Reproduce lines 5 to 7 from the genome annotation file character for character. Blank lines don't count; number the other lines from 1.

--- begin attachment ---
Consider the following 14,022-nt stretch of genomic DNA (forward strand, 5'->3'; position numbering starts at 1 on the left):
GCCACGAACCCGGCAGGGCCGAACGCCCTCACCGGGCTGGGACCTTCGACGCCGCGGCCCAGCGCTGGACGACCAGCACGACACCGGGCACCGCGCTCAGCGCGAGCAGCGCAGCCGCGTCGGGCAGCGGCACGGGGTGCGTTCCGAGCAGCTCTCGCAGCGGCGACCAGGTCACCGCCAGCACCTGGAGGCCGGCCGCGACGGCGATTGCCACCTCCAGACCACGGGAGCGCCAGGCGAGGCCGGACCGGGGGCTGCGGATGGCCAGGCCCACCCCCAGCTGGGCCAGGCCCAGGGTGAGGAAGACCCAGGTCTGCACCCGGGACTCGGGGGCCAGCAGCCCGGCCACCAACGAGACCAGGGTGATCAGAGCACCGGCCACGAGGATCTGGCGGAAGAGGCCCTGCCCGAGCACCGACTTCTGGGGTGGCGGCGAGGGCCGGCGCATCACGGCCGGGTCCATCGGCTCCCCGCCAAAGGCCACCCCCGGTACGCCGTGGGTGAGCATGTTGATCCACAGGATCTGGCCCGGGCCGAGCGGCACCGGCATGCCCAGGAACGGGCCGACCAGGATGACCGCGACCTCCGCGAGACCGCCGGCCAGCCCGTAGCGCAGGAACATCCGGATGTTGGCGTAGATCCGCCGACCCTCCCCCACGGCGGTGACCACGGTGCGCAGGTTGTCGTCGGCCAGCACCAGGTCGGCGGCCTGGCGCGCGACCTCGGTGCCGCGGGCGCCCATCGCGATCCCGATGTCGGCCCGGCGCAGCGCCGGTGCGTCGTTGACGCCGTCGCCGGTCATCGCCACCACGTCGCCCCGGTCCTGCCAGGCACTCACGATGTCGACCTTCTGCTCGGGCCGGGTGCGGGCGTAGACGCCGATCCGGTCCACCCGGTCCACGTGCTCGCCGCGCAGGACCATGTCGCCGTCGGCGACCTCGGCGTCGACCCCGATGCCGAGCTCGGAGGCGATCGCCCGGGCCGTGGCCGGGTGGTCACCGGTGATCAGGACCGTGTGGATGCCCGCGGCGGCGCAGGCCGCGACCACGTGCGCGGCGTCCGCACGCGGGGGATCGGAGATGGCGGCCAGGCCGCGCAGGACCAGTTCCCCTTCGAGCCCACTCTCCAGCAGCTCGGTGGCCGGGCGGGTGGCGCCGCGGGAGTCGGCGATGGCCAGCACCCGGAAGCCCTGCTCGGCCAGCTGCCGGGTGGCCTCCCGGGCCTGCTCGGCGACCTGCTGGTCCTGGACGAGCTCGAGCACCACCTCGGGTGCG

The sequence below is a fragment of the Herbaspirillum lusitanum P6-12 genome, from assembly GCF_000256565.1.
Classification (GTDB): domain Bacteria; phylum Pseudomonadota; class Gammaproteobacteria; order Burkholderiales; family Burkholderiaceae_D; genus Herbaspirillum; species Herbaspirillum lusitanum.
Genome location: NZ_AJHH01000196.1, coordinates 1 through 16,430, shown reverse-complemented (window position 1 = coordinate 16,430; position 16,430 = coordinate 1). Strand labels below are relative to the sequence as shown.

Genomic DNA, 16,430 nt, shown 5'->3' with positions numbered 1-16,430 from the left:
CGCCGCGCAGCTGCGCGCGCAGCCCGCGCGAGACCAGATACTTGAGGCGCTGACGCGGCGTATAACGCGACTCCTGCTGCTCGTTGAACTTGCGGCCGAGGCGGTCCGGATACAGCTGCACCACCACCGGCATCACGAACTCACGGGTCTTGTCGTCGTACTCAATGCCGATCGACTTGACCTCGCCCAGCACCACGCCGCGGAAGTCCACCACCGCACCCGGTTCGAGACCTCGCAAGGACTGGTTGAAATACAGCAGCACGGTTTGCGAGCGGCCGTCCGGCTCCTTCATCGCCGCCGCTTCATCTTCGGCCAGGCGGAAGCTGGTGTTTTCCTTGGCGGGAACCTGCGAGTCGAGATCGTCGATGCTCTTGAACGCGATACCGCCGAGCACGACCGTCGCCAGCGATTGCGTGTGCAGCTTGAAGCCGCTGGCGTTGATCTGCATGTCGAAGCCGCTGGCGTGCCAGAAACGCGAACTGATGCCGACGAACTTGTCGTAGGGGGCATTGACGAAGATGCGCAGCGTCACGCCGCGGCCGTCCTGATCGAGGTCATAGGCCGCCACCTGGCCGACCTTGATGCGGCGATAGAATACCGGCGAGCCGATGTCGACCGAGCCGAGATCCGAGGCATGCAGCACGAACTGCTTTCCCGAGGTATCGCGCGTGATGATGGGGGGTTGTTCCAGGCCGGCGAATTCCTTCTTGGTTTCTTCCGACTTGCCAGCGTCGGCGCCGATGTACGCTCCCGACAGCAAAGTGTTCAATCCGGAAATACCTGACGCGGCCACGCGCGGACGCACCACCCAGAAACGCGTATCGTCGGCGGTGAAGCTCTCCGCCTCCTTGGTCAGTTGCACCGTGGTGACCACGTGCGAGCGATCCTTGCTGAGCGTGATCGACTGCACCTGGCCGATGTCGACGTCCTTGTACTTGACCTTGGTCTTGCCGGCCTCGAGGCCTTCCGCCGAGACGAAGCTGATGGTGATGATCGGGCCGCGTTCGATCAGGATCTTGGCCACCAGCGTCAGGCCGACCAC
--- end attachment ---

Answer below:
Genome location: NZ_AJHH01000196.1, coordinates 1 through 16,430, shown reverse-complemented (window position 1 = coordinate 16,430; position 16,430 = coordinate 1). Strand labels below are relative to the sequence as shown.

Genomic DNA, 16,430 nt, shown 5'->3' with positions numbered 1-16,430 from the left:
CGCCGCGCAGCTGCGCGCGCAGCCCGCGCGAGACCAGATACTTGAGGCGCTGACGCGGCGTATAACGCGACTCCTGCTGCTCGTTGAACTTGCGGCCGAGGCGGTCCGGATACAGCTGCACCACCACCGGCATCACGAACTCACGGGTCTTGTCGTCGTACTCAATGCCGATCGACTTGACCTCGCCCAGCACCACGCCGCGGAAGTCCACCACCGCACCCGGTTCGAGACCTCGCAAGGACTGGTTGAAATACAGCAGCACGGTTTGCGAGCGGCCGTCCGGCTCCTTCATCGCCGCCGCTTCATCTTCGGCCAGGCGGAAGCTGGTGTTTTCCTTGGCGGGAACCTGCGAGTCGAGATCGTCGATGCTCTTGAACGCGATACCGCCGAGCACGACCGTCGCCAGCGATTGCGTGTGCAGCTTGAAGCCGCTGGCGTTGATCTGCATGTCGAAGCCGCTGGCGTGCCAGAAACGCGAACTGATGCCGACGAACTTGTCGTAGGGGGCATTGACGAAGATGCGCAGCGTCACGCCGCGGCCGTCCTGATCGAGGTCATAGGCCGCCACCTGGCCGACCTTGATGCGGCGATAGAATACCGGCGAGCCGATGTCGACCGAGCCGAGATCCGAGGCATGCAGCACGAACTGCTTTCCCGAGGTATCGCGCGTGATGATGGGGGGTTGTTCCAGGCCGGCGAATTCCTTCTTGGTTTCTTCCGACTTGCCAGCGTCGGCGCCGATGTACGCTCCCGACAGCAAAGTGTTCAATCCGGAAATACCTGACGCGGCCACGCGCGGACGCACCACCCAGAAACGCGTATCGTCGGCGGTGAAGCTCTCCGCCTCCTTGGTCAGTTGCACCGTGGTGACCACGTGCGAGCGATCCTTGCTGAGCGTGATCGACTGCACCTGGCCGATGTCGACGTCCTTGTACTTGACCTTGGTCTTGCCGGCCTCGAGGCCTTCCGCCGAGACGAAGCTGATGGTGATGATCGGGCCGCGTTCGATCAGGATCTTGGCCACCAGCGTCAGGCCGACCAC